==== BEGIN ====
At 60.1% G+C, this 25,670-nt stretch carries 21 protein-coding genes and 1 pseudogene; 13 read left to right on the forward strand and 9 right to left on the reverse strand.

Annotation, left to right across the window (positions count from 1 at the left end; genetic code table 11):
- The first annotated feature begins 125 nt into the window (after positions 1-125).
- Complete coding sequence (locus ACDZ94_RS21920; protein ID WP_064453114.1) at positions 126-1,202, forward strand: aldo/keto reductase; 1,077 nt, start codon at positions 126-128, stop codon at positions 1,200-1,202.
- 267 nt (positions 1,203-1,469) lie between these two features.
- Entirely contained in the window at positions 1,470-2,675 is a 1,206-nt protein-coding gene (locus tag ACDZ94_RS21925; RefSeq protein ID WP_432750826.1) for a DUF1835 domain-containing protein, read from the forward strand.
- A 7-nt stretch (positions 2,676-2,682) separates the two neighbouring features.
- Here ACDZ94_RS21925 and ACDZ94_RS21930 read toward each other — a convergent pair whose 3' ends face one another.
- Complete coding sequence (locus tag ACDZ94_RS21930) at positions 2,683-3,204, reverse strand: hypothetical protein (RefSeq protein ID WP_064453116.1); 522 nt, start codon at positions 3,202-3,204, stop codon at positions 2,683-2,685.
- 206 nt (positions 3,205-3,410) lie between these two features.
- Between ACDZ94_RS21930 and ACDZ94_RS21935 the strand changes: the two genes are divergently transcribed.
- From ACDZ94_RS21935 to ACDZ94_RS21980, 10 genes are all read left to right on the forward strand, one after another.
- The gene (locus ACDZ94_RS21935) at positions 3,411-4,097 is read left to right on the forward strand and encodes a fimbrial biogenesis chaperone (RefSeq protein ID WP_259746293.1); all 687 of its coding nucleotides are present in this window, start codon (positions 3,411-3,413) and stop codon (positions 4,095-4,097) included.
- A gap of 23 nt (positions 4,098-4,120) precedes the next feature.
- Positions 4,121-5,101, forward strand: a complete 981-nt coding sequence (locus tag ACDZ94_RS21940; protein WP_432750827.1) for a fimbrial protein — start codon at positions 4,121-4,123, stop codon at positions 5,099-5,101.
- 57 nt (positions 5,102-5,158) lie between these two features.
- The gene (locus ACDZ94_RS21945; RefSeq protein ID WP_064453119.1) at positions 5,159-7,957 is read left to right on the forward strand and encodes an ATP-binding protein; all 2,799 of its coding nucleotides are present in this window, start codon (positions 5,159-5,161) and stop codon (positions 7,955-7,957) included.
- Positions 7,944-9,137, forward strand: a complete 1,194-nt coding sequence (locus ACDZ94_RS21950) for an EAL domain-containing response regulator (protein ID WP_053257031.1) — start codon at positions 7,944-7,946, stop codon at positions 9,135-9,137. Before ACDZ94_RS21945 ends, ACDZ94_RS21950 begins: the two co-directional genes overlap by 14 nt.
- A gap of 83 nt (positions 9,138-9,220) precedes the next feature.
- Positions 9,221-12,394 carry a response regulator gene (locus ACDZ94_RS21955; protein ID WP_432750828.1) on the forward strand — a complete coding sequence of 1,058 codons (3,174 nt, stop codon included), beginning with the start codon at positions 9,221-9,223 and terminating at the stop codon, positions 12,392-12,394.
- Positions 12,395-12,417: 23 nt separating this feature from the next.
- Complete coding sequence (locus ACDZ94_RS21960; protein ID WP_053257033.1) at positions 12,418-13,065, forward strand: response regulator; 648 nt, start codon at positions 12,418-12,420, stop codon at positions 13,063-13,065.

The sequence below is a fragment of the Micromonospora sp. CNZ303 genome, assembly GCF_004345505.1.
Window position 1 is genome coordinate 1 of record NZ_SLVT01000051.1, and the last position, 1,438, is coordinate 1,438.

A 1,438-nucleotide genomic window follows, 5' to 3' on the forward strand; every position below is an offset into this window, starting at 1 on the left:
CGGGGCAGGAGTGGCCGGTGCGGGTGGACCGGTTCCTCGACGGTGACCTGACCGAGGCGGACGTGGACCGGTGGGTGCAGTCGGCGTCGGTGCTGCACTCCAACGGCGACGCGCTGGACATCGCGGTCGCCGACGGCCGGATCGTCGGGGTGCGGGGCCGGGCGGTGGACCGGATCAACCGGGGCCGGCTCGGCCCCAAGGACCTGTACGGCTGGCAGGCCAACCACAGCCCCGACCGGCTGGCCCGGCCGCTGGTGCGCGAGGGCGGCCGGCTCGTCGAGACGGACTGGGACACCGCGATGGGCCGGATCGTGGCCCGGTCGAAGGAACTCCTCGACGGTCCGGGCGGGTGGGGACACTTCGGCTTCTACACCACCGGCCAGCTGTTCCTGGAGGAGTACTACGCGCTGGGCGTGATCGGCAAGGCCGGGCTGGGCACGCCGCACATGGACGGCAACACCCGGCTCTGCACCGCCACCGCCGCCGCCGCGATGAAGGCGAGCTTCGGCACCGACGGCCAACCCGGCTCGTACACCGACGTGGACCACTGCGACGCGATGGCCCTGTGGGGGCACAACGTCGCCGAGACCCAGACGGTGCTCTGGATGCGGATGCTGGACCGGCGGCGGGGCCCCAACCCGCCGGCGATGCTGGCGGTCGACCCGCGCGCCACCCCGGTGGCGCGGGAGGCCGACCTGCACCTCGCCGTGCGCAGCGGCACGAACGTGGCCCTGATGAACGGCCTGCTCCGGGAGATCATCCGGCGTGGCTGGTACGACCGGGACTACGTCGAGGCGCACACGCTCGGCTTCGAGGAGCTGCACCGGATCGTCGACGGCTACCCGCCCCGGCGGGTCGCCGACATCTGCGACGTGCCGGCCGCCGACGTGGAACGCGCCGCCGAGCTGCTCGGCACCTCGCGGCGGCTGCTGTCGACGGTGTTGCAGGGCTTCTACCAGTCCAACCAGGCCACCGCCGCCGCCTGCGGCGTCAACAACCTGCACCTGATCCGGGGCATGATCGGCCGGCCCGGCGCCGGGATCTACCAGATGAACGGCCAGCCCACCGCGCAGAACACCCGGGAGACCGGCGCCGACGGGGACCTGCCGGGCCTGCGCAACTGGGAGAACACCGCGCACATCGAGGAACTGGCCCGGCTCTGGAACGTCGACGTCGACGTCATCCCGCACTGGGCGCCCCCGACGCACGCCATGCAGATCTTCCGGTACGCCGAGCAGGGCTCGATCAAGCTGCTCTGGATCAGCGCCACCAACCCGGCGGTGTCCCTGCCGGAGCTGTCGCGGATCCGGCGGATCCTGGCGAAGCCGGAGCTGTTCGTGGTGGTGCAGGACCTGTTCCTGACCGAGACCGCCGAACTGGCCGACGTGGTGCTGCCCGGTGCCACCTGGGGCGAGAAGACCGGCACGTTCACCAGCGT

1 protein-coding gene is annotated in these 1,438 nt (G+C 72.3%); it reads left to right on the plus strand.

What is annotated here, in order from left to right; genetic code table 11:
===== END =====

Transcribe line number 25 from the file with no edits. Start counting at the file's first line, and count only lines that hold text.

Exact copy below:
A 1,438-nucleotide genomic window follows, 5' to 3' on the forward strand; every position below is an offset into this window, starting at 1 on the left: